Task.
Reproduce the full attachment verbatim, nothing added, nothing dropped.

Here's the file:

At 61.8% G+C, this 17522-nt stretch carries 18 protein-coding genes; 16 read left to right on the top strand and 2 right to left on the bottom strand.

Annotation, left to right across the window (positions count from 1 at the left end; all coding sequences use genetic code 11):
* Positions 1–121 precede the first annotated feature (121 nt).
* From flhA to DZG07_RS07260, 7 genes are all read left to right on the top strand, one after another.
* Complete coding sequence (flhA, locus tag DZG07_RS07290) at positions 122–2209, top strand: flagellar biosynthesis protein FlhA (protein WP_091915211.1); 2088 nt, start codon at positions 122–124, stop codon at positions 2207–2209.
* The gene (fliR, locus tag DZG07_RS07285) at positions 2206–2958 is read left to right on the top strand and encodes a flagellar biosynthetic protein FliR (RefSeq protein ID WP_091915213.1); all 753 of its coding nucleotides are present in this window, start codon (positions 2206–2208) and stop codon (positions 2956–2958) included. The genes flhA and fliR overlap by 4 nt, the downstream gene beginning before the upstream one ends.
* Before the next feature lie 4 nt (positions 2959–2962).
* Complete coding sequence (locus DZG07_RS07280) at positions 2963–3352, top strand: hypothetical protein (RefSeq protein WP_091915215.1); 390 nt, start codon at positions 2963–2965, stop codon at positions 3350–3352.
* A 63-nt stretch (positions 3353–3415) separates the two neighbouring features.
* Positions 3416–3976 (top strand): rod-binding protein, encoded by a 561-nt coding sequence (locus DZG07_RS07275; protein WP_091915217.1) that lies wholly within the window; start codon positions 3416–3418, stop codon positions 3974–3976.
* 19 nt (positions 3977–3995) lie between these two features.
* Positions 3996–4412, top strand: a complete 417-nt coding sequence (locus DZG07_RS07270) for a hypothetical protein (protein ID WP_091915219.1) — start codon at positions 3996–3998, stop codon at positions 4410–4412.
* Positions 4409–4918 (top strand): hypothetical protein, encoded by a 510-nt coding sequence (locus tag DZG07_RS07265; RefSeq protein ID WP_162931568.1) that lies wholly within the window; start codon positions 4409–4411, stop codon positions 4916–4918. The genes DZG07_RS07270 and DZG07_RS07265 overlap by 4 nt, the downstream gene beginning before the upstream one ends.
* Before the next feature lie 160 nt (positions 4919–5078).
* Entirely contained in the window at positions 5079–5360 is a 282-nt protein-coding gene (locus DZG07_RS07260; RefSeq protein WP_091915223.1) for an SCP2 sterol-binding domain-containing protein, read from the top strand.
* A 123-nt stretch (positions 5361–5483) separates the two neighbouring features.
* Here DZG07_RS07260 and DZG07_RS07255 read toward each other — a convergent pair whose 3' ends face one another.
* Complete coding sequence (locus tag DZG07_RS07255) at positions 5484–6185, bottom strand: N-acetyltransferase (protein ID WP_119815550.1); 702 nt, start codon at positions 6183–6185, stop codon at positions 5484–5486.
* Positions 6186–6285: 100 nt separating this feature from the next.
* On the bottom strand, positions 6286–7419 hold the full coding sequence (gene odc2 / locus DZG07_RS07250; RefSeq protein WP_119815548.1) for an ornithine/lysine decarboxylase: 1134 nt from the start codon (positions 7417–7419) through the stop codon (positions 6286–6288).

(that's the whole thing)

At 61.8% G+C, this 17522-nt stretch carries 18 protein-coding genes; 16 read left to right on the top strand and 2 right to left on the bottom strand.

Annotation, left to right across the window (positions count from 1 at the left end; all coding sequences use genetic code 11):
* Positions 1–121 precede the first annotated feature (121 nt).
* From flhA to DZG07_RS07260, 7 genes are all read left to right on the top strand, one after another.
* Complete coding sequence (flhA, locus tag DZG07_RS07290) at positions 122–2209, top strand: flagellar biosynthesis protein FlhA (protein WP_091915211.1); 2088 nt, start codon at positions 122–124, stop codon at positions 2207–2209.
* The gene (fliR, locus tag DZG07_RS07285) at positions 2206–2958 is read left to right on the top strand and encodes a flagellar biosynthetic protein FliR (RefSeq protein ID WP_091915213.1); all 753 of its coding nucleotides are present in this window, start codon (positions 2206–2208) and stop codon (positions 2956–2958) included. The genes flhA and fliR overlap by 4 nt, the downstream gene beginning before the upstream one ends.
* Before the next feature lie 4 nt (positions 2959–2962).
* Complete coding sequence (locus DZG07_RS07280) at positions 2963–3352, top strand: hypothetical protein (RefSeq protein WP_091915215.1); 390 nt, start codon at positions 2963–2965, stop codon at positions 3350–3352.
* A 63-nt stretch (positions 3353–3415) separates the two neighbouring features.
* Positions 3416–3976 (top strand): rod-binding protein, encoded by a 561-nt coding sequence (locus DZG07_RS07275; protein WP_091915217.1) that lies wholly within the window; start codon positions 3416–3418, stop codon positions 3974–3976.
* 19 nt (positions 3977–3995) lie between these two features.
* Positions 3996–4412, top strand: a complete 417-nt coding sequence (locus DZG07_RS07270) for a hypothetical protein (protein ID WP_091915219.1) — start codon at positions 3996–3998, stop codon at positions 4410–4412.
* Positions 4409–4918 (top strand): hypothetical protein, encoded by a 510-nt coding sequence (locus tag DZG07_RS07265; RefSeq protein ID WP_162931568.1) that lies wholly within the window; start codon positions 4409–4411, stop codon positions 4916–4918. The genes DZG07_RS07270 and DZG07_RS07265 overlap by 4 nt, the downstream gene beginning before the upstream one ends.
* Before the next feature lie 160 nt (positions 4919–5078).
* Entirely contained in the window at positions 5079–5360 is a 282-nt protein-coding gene (locus DZG07_RS07260; RefSeq protein WP_091915223.1) for an SCP2 sterol-binding domain-containing protein, read from the top strand.
* A 123-nt stretch (positions 5361–5483) separates the two neighbouring features.
* Here DZG07_RS07260 and DZG07_RS07255 read toward each other — a convergent pair whose 3' ends face one another.
* Complete coding sequence (locus tag DZG07_RS07255) at positions 5484–6185, bottom strand: N-acetyltransferase (protein ID WP_119815550.1); 702 nt, start codon at positions 6183–6185, stop codon at positions 5484–5486.
* Positions 6186–6285: 100 nt separating this feature from the next.
* On the bottom strand, positions 6286–7419 hold the full coding sequence (gene odc2 / locus DZG07_RS07250; RefSeq protein WP_119815548.1) for an ornithine/lysine decarboxylase: 1134 nt from the start codon (positions 7417–7419) through the stop codon (positions 6286–6288).